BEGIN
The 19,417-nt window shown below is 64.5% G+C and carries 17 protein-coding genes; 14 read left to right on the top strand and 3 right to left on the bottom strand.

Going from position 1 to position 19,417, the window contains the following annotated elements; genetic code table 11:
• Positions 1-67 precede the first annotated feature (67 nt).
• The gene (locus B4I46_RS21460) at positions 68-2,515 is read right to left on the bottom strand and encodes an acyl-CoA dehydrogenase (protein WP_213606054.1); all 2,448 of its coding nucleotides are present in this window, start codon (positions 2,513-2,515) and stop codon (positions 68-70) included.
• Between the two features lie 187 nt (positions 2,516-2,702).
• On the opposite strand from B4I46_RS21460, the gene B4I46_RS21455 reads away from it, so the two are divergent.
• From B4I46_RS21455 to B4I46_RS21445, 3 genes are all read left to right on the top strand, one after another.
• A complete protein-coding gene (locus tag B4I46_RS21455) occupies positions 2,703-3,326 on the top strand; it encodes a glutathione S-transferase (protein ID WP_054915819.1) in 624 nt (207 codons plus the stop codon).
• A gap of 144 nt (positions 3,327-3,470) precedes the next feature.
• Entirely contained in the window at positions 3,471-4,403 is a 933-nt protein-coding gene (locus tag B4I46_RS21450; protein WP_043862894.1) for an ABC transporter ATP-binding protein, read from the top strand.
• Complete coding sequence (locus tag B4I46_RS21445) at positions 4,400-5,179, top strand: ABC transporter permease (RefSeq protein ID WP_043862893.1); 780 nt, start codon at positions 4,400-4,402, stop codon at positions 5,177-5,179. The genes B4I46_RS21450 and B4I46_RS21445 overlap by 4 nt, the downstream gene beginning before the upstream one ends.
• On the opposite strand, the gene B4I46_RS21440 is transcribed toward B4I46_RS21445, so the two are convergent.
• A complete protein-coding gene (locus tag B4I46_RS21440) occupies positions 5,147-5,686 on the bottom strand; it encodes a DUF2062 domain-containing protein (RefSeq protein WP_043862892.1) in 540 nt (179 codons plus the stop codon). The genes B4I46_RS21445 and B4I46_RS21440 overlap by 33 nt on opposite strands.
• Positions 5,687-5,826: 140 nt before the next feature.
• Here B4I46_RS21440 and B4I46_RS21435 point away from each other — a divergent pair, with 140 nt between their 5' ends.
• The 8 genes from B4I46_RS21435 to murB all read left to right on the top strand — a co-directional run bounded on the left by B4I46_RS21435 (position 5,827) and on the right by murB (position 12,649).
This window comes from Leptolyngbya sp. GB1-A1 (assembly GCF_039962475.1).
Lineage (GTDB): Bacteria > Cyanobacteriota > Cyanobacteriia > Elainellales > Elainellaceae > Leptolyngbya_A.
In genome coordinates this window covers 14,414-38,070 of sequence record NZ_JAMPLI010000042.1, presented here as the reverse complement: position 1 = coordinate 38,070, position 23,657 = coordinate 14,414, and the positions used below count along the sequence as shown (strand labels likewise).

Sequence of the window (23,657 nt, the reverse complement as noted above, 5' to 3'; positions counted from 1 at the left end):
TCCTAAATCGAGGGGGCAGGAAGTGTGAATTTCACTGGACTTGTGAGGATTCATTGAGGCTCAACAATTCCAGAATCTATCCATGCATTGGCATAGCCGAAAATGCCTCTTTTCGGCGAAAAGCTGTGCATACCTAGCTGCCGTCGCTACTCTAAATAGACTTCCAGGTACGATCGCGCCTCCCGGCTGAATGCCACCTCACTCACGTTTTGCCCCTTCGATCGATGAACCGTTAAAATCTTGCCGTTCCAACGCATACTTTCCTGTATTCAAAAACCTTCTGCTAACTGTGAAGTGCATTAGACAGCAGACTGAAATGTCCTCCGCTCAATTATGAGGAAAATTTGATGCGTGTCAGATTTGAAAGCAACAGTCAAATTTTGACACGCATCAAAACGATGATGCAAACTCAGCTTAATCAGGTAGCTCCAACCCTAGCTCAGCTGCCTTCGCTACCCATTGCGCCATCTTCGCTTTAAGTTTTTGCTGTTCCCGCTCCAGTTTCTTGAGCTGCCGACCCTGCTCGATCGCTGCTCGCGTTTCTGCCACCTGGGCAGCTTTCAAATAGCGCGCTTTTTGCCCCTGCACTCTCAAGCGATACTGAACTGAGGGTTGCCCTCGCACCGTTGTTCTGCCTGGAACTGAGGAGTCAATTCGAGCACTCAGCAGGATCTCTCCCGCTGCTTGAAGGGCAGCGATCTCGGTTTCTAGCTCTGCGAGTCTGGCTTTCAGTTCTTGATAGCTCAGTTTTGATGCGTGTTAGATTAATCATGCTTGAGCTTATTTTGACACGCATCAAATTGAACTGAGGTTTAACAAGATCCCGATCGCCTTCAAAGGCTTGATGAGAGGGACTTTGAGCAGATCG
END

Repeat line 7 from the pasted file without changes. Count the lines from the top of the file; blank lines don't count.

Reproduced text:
• From B4I46_RS21455 to B4I46_RS21445, 3 genes are all read left to right on the top strand, one after another.